The economic downturn has been punishing to many IT vendors, but not software-as-a-service vendors. SaaS providers are seeing double-digit growth in their subscription revenue, according to a new study by Forrester Research.
"I think SaaS has an element of being recession-proof," said Ray Wang, a Forrester analyst who follows this market. But he includes a number of caveats: Many companies are moving cautiously with small SaaS deployments, short contracts and even month-to-month agreements. "People are likely to be commitment-phobic," he said.
And subscription revenue reported by SaaS vendors is still relatively small, which magnifies revenue growth numbers. For instance, Ariba, saw a 73% jump in subscription revenue, from US$18.8 million to $US32.6 million, in the third quarter of 2008 from the quarter a year ago. Ariba makes spending and contract management software.
But of the 10 companies to which Forrester mapped subscription revenue, most showed gains above 40%, according to a report released Wednesday. NetSuite, a provider of business management and CRM offerings, saw a 44% revenue increase, from $US28 million to nearly $US40.5 million in the third quarter of 2008 from the year-ago quarter. Matching that percentage increase in this study was Salesforce.com, whose subscription revenue over that same period jumped from $US176.4 million to $US253 million.
And while SaaS is largely thought of as software used by small and midsize businesses, enterprises are the largest users, Wang said. For instance, last year, Singapore-based Flextronics International began implementing Workday 's SaaS to replace 80 human resources systems used in 30 countries in support of 200,000 employees.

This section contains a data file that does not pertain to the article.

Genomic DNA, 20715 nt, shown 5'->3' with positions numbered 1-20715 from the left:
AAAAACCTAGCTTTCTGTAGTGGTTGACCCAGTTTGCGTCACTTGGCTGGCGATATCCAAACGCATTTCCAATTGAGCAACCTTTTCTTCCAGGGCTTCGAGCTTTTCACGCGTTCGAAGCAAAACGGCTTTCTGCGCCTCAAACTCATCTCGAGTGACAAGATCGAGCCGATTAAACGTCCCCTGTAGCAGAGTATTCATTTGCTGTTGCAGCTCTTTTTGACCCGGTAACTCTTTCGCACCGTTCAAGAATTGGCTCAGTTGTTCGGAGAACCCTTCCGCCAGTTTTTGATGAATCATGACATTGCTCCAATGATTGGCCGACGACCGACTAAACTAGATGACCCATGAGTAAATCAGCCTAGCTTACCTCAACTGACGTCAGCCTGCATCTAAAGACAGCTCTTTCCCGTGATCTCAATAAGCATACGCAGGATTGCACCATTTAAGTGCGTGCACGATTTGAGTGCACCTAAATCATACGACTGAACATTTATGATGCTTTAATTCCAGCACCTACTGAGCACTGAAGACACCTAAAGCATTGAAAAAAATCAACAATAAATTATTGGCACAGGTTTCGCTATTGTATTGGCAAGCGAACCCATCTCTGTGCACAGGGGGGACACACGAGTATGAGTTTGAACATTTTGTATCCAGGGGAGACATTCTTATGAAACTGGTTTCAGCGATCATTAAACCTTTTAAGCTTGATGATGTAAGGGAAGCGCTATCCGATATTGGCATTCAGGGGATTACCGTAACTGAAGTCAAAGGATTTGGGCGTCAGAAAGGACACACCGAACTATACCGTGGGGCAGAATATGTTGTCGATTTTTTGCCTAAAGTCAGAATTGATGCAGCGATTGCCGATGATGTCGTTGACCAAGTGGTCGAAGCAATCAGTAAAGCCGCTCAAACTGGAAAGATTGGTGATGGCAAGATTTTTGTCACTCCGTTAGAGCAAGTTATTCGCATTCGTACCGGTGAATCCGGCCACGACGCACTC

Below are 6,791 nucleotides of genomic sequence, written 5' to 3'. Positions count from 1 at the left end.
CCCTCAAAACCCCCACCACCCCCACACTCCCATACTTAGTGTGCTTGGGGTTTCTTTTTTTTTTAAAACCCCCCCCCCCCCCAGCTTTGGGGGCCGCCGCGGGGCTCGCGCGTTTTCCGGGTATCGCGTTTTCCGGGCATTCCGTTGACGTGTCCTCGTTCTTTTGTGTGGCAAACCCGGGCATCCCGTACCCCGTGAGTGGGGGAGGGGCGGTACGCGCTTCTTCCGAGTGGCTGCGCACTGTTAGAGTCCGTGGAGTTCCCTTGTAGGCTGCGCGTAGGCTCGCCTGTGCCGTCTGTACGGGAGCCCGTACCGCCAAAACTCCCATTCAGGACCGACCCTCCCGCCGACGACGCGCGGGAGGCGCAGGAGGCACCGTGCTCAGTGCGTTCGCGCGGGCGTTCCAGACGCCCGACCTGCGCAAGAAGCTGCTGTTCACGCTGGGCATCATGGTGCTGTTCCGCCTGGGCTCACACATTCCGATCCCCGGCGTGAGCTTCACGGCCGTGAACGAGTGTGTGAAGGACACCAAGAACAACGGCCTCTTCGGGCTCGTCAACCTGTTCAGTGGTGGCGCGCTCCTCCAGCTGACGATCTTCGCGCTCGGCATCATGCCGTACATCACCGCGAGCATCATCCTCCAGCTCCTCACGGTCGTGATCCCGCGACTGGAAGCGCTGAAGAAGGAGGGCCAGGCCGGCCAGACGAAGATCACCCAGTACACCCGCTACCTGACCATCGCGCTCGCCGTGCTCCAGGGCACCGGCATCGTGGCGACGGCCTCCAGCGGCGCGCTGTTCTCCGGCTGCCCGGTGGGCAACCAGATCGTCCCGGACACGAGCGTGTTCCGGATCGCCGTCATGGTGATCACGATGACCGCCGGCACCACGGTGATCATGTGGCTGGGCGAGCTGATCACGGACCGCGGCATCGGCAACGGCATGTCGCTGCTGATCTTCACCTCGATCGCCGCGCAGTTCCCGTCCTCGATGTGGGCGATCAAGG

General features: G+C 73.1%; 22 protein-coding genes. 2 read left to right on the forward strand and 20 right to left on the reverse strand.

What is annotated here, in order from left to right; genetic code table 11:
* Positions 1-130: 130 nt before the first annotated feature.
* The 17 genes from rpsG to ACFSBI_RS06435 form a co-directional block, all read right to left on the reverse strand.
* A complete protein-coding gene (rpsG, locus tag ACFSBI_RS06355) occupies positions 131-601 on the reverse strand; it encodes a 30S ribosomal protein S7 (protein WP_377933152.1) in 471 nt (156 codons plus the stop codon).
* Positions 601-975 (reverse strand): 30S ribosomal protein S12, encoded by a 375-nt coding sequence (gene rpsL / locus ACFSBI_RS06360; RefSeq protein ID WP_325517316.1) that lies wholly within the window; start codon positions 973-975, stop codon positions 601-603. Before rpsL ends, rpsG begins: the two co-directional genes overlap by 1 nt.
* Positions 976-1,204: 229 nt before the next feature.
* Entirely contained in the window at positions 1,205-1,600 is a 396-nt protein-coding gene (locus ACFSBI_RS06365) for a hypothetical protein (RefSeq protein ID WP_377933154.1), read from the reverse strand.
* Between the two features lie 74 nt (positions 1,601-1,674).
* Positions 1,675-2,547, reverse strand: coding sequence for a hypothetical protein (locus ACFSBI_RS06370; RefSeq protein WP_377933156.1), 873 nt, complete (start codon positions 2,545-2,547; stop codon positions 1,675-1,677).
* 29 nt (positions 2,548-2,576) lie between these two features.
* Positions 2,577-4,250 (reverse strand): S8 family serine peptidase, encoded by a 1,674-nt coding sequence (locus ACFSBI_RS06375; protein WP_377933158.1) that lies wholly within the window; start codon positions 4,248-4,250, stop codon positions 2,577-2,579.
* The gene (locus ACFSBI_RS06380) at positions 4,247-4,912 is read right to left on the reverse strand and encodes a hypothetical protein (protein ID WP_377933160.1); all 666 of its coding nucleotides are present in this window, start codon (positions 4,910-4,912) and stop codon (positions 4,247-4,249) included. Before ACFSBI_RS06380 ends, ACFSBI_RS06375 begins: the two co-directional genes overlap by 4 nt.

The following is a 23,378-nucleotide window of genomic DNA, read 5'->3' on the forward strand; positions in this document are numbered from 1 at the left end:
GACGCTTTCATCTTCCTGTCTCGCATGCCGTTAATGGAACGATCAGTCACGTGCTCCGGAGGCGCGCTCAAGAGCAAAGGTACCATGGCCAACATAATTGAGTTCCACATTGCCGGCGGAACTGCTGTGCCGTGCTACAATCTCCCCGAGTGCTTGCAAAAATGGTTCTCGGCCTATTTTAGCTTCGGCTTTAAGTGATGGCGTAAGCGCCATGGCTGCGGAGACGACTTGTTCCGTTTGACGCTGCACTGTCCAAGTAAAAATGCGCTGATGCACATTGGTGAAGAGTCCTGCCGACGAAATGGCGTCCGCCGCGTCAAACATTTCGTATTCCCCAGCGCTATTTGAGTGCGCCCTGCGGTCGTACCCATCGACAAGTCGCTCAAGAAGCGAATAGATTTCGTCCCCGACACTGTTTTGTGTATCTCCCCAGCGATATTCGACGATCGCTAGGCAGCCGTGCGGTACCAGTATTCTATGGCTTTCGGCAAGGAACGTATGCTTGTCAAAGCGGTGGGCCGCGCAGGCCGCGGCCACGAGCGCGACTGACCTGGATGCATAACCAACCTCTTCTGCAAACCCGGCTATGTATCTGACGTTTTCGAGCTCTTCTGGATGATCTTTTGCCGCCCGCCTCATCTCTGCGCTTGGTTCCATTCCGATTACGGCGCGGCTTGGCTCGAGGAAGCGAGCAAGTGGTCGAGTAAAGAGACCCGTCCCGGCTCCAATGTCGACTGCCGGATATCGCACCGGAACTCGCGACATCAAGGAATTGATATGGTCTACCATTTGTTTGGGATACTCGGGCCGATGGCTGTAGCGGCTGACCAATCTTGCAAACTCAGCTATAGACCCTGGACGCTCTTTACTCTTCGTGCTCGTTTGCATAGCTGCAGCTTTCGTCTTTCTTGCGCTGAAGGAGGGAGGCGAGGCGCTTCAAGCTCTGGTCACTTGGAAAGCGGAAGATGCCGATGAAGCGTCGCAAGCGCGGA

What happens to SaaS revenue over the next few quarters will tell how resilient it is to the economy, but SaaS seems particularly appealing to smaller companies, such as Berkeley HeartLab, a company with some 300 employees. The firm, which provides support on nutrition, exercise and other issues for heart patients, moved to a SaaS provider, TimeTrade Systems, earlier this year to manage schedules.
The migration required integrating data from Berkeley's custom management application to the SaaS scheduling system. Work began in earnest last January, with deployment by April. Mitt Sitter, a senior project manager at Berkeley, said accomplishing the SaaS data integration required a close working relationship between Berkeley's application developers and those at TimeTrade. His advice to other potential SaaS users is to "get the technical staff to talk to each other early, before you even get a contract signed, to make sure you know what you are getting into."
Sitter isn't from the IT side of the business, but it's not uncommon to find SaaS vendor management handled by business users who know how to work with internal IT. One thing that Sitter said was key was for "both teams to have a familiarity with the other's applications."
An aspect of SaaS that is potentially appealing in a down economy is the ability to add new functionality to a business without capital cost. But that doesn't mean that SaaS is necessarily less costly over the long term.
Springs Valley Bank & Trust, moved to a SaaS payroll application that ran on an in-house desktop system from Progress Software Corp, and its application partner Unicorn HRO, an HR benefits and payroll provider.
Craig Buse, the IT manager at Spring Valley, said the payroll system was nearing end of life and, moreover, it wasn't core to the bank's operation. When he learned that the payroll service was available via SaaS about a year ago, the bank adopted it.
Buse said that with SaaS, he doesn't have to worry about updating the software or hardware failures, but it may be more costly over time than an internally hosted application. "In general, you are probably going to see a little bit of cost increase because they are doing a little more for you," he said.